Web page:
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Right out of the gate I was surprised and pleased with the online updating interface. Magellan's protocol was always clunky, and Tom Tom has perfected the process. It's literally plug-and-play (I use a Mac), and while not necessarily speedy (I guess it took about 10-12 minutes), it was really pretty easy.
The thing that one has to wrap their head around is that no GPS is perfect. I did experience some of the complaints that other users have mentioned in their own comments. Some of the criticisms I thought were valid, others didn't bother me. For instance, someone wrote that the device is slow to announce a road or freeway entrance, and that it doesn't happen until you're already making the turn. This is sadly true in many (but not all) instances. If you're a fast driver who likes to ride other people's bumpers (you know who you are), then this device will probably react too slowly for you. I, on the other hand, am one of those conservative, right-lane drivers who doesn't drive fast. Consequently, I was nearly always able to hear the name of the road or exit in time.
Another complaint is that the sound control isn't available on the main screen; you have to press a button each time to find it. I did find this to be true. However, you only have to press once and the sound display (including mute) is large and easy to operate quickly. In fact, I like that you don't have to un-mute it to re-start the sound again. Instead, you just press once and the sound comes back immediately.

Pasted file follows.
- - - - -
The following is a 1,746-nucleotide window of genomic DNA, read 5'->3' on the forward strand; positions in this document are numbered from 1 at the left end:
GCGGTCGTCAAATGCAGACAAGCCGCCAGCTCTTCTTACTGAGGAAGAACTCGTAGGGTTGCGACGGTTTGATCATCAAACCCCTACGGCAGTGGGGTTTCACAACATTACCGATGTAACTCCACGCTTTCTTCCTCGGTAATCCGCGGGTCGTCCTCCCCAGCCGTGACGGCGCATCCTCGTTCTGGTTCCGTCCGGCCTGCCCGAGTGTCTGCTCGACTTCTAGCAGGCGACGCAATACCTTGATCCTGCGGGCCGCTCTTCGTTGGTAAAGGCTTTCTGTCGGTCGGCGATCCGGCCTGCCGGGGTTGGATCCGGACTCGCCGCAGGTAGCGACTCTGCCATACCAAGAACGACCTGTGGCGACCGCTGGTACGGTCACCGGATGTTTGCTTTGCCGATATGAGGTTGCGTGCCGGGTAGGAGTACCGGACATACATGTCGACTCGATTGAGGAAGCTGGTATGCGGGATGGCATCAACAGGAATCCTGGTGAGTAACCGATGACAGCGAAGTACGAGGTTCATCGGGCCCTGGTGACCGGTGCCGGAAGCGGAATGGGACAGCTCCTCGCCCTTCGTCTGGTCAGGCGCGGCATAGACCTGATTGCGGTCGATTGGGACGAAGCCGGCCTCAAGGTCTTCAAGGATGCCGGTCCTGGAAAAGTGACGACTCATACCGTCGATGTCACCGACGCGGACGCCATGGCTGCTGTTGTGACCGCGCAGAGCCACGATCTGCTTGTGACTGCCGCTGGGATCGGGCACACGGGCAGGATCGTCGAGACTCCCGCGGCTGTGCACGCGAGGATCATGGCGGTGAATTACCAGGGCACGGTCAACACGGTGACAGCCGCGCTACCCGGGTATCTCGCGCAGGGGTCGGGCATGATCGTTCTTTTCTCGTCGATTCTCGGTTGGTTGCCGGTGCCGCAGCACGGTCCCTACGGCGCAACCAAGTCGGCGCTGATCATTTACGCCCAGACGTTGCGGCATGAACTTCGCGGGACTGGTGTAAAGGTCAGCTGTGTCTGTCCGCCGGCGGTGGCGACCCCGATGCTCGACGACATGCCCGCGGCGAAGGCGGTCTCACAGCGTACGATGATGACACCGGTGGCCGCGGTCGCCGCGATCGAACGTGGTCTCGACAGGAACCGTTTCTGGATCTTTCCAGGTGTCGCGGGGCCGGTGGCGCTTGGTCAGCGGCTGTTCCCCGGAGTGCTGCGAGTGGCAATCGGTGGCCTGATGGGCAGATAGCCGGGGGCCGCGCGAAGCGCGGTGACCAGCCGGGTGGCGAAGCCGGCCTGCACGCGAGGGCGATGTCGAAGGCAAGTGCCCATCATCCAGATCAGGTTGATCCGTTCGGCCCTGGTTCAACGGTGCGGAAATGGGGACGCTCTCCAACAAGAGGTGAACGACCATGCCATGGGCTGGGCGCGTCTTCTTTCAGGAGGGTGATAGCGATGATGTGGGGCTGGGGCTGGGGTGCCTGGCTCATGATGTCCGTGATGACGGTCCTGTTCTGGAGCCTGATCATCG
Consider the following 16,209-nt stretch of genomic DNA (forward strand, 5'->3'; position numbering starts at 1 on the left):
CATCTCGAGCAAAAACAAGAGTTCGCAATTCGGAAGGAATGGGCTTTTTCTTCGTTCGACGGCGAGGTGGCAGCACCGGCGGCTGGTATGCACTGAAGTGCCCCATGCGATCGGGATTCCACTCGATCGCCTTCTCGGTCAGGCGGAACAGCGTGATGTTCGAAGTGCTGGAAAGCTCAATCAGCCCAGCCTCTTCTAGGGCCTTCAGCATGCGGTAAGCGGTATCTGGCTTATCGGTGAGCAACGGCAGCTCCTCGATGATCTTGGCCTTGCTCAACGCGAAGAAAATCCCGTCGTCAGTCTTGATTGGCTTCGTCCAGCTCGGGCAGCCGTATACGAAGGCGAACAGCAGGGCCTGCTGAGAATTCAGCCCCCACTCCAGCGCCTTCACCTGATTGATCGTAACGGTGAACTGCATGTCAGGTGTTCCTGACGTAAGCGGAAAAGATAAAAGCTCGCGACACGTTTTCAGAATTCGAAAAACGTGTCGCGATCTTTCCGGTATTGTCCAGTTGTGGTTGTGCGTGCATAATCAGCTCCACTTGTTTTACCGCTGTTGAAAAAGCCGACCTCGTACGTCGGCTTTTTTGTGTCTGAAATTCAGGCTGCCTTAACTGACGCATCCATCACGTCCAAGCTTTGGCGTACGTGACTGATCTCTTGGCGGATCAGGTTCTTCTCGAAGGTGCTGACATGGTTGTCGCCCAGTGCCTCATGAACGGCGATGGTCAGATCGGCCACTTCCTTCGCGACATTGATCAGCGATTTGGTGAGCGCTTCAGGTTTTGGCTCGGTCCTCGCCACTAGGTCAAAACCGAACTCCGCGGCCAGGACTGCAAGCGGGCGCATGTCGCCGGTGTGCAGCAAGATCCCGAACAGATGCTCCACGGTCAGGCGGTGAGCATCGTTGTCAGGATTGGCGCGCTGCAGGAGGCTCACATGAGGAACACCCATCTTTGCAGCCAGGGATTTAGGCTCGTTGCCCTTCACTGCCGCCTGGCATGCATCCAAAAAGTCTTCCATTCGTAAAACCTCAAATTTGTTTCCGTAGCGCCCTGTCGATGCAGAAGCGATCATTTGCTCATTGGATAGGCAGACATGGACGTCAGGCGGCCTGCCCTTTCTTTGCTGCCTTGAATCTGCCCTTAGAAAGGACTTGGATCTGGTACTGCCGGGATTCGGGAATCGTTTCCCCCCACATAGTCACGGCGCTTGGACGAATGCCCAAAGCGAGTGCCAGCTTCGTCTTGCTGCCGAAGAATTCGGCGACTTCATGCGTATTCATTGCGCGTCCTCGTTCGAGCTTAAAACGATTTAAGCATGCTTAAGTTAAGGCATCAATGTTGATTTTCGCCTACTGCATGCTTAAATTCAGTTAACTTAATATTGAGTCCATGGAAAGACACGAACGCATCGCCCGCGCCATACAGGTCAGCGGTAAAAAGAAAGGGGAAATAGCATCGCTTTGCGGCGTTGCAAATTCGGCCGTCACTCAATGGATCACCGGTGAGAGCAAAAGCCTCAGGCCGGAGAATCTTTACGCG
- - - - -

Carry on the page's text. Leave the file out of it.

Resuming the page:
I do find the Points of Interest feature to be somewhat clunky. Magellan's categories were much more robust (i.e. "grocery", "pharmacy," etc.), and Tom Tom has fewer, and also uses a few terms that are somewhat vague or unclear. That said, we were still able to find nearly everything we were looking for in the few times that we used it. Thankfully for the most part, we almost always either knew the address and/or the name of the business.
I do recommend that you go into settings and un-check the option for it to read entire overhead road signs for all state road and interstate designations. It got to be a mouthful to hear when you're in a major metropolitan area, and usually all you want to know is the primary highway name. It was great about saying "stay left" or "stay right" when you had an upcoming highway intersection or fork.
For the money, this is a really good unit. It isn't perfect, but you just have to remember that NONE of them are.
We had no problems with it at all and found the features to be very handy. The pictures make your route extremely clear and the color choices available make the screens easy to see no matter whether it's day or night. We previously had a TomTom for about 6 years and when that started having issues we replaced it with a Garmin that we did not like at all.
If you need a great, easy to understand GPS with a lot of features, this is the one for you.
I used to be a pretty solid Garmin GPS guy and have had several different models of Garmin over the years the most recent being the Nuvi 1390LMT. Prior to that I had a StreetPilot c340. I switched to TomTom after my last Garmin bit the dust when the USB plug became unresponsive and stopped working. I did enjoy the Garmin operating system. The menus seemed logical and fairly easy to navigate. The map display was decent and the one feature I felt was indispensible was that when I searched for, let's say restaurants, while on a route, the list of found restaurants were listed with an accompanying arrow to indicate whether the restaurant was ahead of my current location, behind me or to the right or left. That was awesome. Keep that in mind as I begin to discuss the TomTom 1515TM.